Newsletter 2021: Mellon Foundation Grant
By Jack Goode | Monday, May 17, 2021
By Jack Goode
Monday, May 17, 2021
Mellon Foundation Grant
In October 2020, The Andrew W. Mellon Foundation approved a grant of $225,000 to UMass History of Art and Architecture professors Ximena Gómez and Karen Kurczynski for a prestigious Mellon Sawyer Faculty Seminar on “Race and Visual Culture in the Americas, 20th to 21st Centuries.” This exciting project will develop over the next four years, focused around a yearlong series of faculty seminars featuring local faculty and national invited artists and scholars in 2022–23. The department will host a postdoctoral fellow to help organize the seminars and coordinate a related discussion of research methods with MA and PhD students from across campus. Sawyer seminars are intended as temporary research centers devoted to interdisciplinary inquiry. The program was established in 1994 to provide support for comparative research on the historical and cultural sources of contemporary developments and named in honor of the Mellon Foundation's third president, John E. Sawyer.
Gómez and Kurczynski will bring together invited guests with scholars from different fields across the Five Colleges, including history, art history, anthropology, English, Afro-American studies, Asian studies, Latin American, Caribbean, and Latinx studies, and women, gender, and sexuality studies, in order to examine the historic and contemporary significance of race in shaping cultural identity and political representation. In addition to art historical scholarship, the seminar will explore the possibilities for all forms of visual media to serve as spaces for anti-colonial activism with the potential to redefine the visual landscape and open new possibilities for productive social engagement.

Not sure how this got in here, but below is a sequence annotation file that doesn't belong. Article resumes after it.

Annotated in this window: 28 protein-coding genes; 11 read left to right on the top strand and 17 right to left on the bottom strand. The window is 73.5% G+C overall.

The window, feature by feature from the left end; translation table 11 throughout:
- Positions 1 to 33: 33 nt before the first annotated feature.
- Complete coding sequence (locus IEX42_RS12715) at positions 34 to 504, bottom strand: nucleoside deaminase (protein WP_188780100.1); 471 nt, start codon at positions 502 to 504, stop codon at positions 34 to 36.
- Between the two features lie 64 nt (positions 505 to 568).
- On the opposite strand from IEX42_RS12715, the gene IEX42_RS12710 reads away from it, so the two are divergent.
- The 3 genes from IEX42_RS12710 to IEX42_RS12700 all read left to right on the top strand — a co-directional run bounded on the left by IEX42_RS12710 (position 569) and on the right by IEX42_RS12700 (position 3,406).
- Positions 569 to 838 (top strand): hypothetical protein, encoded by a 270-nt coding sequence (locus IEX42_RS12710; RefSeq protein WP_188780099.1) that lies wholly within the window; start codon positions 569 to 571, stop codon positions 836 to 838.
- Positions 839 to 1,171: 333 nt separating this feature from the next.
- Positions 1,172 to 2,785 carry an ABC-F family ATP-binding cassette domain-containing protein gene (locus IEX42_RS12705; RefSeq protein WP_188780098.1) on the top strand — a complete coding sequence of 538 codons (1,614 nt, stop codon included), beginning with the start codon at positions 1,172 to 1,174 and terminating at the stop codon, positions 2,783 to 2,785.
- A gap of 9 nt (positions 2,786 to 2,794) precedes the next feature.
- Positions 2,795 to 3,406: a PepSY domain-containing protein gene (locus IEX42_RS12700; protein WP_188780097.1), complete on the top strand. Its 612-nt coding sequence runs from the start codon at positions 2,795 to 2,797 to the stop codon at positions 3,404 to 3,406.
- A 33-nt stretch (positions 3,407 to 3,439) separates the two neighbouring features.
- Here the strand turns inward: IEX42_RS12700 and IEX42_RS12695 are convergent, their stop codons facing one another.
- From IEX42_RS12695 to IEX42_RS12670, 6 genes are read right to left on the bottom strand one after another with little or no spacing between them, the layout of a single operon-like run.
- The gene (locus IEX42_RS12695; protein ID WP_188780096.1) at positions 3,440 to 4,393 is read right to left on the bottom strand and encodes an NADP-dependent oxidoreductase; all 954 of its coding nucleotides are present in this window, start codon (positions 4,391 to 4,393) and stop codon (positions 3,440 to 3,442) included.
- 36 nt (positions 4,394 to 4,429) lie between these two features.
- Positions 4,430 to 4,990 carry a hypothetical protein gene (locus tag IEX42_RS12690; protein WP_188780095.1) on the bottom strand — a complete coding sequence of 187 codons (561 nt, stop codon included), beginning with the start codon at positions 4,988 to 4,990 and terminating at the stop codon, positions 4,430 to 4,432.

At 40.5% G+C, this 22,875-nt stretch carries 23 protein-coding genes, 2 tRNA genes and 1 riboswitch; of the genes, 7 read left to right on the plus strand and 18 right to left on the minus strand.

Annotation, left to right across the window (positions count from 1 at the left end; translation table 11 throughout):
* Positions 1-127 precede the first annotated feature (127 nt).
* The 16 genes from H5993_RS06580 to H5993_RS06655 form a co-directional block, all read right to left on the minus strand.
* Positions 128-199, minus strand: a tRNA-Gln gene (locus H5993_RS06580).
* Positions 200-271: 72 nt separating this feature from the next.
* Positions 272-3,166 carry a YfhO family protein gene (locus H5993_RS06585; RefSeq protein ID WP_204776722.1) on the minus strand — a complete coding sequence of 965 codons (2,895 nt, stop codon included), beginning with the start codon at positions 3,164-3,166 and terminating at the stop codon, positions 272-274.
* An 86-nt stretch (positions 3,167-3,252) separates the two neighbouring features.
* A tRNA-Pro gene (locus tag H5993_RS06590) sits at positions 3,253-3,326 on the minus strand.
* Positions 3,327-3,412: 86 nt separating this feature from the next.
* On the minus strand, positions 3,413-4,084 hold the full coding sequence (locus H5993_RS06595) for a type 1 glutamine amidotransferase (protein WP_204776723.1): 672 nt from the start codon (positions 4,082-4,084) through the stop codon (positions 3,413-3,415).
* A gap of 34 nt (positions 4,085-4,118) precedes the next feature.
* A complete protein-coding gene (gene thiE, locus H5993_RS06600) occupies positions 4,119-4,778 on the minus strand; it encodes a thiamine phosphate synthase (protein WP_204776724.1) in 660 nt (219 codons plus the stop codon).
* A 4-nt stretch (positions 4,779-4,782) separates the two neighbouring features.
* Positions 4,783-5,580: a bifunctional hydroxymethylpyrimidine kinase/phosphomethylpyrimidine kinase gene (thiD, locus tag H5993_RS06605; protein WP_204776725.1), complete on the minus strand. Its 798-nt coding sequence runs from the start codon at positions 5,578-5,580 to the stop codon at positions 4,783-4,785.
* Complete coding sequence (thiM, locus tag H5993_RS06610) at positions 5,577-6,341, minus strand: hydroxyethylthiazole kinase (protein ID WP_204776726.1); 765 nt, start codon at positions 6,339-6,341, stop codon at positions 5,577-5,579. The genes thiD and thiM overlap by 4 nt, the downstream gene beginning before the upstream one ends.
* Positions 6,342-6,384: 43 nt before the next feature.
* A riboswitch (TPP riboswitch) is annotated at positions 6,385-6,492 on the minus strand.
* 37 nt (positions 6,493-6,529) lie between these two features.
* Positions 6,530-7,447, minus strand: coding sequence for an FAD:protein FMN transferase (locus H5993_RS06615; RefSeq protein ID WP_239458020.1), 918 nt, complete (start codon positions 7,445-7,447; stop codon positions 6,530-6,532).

With an eye toward inviting dialogue with a broader public beyond the halls of academia, Gómez and Kurczynski built into the grant proposal the commission of a community art work. They are partnering with the organization El Corazón/The Heart of Holyoke to design a call for artists to come and work directly with the Puerto Rican immigrant community in Holyoke and create a new art work or other public engagement. El Corazón was co-founded by UMass architecture professors Joseph Krupczynski and Caryn Brause with local activists and the City of Holyoke’s Office of Planning and Economic Development as a “placemaking” forum to revitalize downtown Holyoke through art and architectural installations. With an emphasis on social justice, the seminar hopes to encourage broader and more inclusive participation in the arts in the Pioneer Valley beyond the traditional sites and definitions of art making.